Upload your video to your portfolio.
Choose at least one.
The Advanced Projects focus on an interesting facet of the Irish Famine – the financial generosity of the Native American Choctaw Nation. Watch the above video to gain context for the projects.
IYYIKOWA – Paying It Forward
Watch the videos about how the Native American Choctaw Nation sent money to a town in Ireland to help them financially through the famine. Somewhat beautifully, the Irish town was able to repay the gesture during Covid-19!
Iyyikowa, the title of this project, is the Choctaw Nation’s word for serving those in need. For this project, think about ways that you can serve others or Pay It Forward. Research other reported ways that this has been done and commit to some you will do yourself!
Pay It Forward/Random Acts Of Kindness Ideas
See if you can come up with some ideas of your own (remember to check with an adult before you do them)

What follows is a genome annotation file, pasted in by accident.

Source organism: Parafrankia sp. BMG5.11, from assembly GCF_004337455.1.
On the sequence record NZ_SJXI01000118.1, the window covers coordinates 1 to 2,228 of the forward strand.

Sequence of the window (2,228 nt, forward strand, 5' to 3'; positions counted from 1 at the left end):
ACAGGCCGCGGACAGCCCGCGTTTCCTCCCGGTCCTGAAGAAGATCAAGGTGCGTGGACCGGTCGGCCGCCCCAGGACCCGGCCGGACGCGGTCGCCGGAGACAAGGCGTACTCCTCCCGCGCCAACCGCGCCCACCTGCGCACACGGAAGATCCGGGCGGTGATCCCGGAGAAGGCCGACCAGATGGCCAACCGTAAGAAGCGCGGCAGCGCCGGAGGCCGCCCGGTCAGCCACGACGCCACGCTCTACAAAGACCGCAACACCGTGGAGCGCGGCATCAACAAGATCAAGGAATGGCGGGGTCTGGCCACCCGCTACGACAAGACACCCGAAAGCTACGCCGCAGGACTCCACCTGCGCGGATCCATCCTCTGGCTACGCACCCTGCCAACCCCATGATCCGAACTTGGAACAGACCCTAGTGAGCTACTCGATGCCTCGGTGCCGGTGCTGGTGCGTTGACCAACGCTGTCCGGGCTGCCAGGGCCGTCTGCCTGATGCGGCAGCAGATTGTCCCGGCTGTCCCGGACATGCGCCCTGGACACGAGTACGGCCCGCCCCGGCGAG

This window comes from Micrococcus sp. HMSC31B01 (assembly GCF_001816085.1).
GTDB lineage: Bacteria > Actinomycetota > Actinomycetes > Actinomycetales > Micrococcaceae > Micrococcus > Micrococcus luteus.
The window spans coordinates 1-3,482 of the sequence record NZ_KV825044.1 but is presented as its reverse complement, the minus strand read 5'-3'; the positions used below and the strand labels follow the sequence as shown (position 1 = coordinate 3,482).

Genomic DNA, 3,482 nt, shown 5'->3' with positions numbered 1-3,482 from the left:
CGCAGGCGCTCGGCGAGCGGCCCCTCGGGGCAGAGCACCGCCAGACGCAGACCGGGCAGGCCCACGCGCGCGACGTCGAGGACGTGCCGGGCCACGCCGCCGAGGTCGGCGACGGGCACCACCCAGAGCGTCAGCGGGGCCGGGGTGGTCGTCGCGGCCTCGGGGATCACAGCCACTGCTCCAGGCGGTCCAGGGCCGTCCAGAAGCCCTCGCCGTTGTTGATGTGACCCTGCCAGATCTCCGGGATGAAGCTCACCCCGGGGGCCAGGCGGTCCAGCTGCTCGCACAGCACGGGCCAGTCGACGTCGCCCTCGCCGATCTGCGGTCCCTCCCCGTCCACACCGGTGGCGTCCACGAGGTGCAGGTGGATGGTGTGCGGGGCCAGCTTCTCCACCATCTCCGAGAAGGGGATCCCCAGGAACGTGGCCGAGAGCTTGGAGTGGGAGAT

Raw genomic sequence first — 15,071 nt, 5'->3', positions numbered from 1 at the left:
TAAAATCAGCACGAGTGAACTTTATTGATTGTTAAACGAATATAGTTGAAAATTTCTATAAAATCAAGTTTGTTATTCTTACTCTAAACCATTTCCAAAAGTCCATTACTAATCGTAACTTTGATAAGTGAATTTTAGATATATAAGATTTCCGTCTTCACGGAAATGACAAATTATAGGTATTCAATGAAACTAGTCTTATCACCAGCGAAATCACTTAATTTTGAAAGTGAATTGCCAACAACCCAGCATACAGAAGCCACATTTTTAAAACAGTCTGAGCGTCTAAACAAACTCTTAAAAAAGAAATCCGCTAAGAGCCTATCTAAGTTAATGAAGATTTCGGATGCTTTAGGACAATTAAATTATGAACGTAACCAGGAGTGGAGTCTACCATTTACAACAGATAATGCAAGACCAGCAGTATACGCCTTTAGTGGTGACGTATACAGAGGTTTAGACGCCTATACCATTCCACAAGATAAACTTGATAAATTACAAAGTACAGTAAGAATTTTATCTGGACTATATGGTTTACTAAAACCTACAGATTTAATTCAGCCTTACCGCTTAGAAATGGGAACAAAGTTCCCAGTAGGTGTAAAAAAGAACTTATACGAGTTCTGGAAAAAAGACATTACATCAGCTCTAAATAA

- Pay It Backward – Buy a coffee for the person behind you in the queue
- Compliment the first three people you talk to
- Leave a kind server the biggest tip you can afford
- Write inspirational post it notes and give them to people
- Send a thank you card to officers at your local police or fire station
- Give food to your local food bank
- Tape coins around a playground for children to find
- Send an email or letter to someone who has made a difference in your life
- Give your postie/mail deliverer a box of chocolates
- When you hear that discouraging voice in your head, say something positive to yourself. You deserve kindness too!
Finally, write a letter to the Choctaw Nation and/or the Irish town of Midleton County Cork, to tell them how the story of their kindness to each other has inspired your own random acts of kindness.
FAO Gary Batton
P.O. Drawer 1210, Durant, Oklahoma, 74702
Midleton Town Council
Remember to include your random acts of kindness and/or your letters in your portfolio
Positive News Story
Read this article
Write a positive newspaper report about this story, Explain both the Native American generosity and the way the Irish were able to repay such kindness years later.
Think about why so much of the news that we see on TV, internet and newspapers is so focused on negative news: war, disasters, etc.
Did you know there are other types of news channels available that focus on presenting positive news stories?
Have a look at the following:
Now read this article and think about how you might choose to consume news in the future!
Read Aloud Book(s)
Jamie O’Rourke And The Big Potato